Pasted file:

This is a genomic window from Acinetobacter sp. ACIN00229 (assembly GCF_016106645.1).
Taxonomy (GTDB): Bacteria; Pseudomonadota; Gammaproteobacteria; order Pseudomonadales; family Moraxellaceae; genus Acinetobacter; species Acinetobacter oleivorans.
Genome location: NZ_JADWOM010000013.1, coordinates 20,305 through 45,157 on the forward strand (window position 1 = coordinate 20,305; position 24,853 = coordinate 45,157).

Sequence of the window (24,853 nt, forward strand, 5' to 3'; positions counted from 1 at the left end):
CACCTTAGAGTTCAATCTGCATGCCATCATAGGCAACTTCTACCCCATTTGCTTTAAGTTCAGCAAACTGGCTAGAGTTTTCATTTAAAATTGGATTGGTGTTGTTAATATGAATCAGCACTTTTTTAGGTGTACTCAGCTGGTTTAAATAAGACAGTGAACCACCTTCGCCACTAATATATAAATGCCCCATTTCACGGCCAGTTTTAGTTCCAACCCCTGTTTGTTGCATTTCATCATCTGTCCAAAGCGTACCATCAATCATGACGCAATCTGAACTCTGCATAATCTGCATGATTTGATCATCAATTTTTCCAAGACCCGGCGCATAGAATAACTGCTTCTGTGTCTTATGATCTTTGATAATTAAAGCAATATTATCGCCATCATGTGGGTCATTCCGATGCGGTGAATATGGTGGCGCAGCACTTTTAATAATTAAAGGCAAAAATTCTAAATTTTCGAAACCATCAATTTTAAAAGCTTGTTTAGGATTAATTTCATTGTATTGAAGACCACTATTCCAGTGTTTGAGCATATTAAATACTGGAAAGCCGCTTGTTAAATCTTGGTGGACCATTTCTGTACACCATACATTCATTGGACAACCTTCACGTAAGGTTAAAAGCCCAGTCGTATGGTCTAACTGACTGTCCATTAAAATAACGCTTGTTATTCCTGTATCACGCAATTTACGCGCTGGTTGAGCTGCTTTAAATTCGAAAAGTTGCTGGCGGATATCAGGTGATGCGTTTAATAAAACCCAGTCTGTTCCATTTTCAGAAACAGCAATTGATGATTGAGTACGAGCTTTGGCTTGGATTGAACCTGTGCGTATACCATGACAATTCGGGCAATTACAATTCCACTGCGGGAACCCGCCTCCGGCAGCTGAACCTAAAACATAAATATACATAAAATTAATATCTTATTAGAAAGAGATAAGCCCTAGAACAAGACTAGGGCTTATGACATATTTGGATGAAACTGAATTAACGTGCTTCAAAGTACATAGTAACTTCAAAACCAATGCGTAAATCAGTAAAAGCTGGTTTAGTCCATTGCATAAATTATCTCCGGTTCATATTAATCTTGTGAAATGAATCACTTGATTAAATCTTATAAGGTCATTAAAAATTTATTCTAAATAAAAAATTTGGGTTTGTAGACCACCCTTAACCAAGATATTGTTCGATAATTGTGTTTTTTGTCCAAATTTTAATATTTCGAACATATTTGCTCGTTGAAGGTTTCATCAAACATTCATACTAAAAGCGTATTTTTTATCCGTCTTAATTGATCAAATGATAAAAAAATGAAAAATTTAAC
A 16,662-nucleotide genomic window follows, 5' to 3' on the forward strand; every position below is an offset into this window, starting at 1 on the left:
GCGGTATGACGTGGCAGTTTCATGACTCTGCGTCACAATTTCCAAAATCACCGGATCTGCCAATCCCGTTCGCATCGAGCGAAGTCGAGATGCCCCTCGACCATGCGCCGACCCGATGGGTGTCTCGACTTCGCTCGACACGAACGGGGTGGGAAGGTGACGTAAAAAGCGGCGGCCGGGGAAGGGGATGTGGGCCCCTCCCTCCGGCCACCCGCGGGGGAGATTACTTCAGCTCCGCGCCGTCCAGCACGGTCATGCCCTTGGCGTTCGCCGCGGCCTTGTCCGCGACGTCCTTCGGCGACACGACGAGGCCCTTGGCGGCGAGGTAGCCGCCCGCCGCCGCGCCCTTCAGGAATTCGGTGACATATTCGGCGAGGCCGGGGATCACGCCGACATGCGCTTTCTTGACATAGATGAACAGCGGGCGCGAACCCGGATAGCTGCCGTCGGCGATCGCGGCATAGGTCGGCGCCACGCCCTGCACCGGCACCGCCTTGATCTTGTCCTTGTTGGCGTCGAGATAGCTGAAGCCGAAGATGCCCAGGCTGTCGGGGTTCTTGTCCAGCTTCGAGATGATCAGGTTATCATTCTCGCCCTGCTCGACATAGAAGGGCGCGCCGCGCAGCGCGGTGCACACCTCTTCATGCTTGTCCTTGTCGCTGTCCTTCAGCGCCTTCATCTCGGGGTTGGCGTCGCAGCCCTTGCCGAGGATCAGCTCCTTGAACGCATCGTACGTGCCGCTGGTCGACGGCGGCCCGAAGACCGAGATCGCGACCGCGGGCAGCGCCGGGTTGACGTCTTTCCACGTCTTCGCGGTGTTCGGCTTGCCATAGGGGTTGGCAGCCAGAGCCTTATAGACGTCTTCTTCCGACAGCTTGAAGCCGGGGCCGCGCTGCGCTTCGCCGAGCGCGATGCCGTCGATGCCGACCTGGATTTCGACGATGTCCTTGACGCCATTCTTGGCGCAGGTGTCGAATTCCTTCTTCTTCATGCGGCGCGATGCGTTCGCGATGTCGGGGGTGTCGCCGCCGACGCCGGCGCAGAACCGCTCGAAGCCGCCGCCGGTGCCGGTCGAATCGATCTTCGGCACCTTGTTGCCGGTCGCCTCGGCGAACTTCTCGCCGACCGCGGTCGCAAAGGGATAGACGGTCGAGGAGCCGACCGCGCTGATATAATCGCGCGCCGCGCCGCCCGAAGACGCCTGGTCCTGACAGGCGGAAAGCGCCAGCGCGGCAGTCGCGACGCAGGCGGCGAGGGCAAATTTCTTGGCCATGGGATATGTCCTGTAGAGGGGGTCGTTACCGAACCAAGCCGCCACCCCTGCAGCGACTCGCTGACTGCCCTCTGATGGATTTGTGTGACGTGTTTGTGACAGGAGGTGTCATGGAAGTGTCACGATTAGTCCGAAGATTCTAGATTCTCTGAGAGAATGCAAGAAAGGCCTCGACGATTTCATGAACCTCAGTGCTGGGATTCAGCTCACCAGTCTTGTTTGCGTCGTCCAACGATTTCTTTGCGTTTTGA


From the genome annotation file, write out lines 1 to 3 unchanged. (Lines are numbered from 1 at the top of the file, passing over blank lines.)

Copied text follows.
This is a genomic window from Acinetobacter sp. ACIN00229 (assembly GCF_016106645.1).
Taxonomy (GTDB): Bacteria; Pseudomonadota; Gammaproteobacteria; order Pseudomonadales; family Moraxellaceae; genus Acinetobacter; species Acinetobacter oleivorans.
Genome location: NZ_JADWOM010000013.1, coordinates 20,305 through 45,157 on the forward strand (window position 1 = coordinate 20,305; position 24,853 = coordinate 45,157).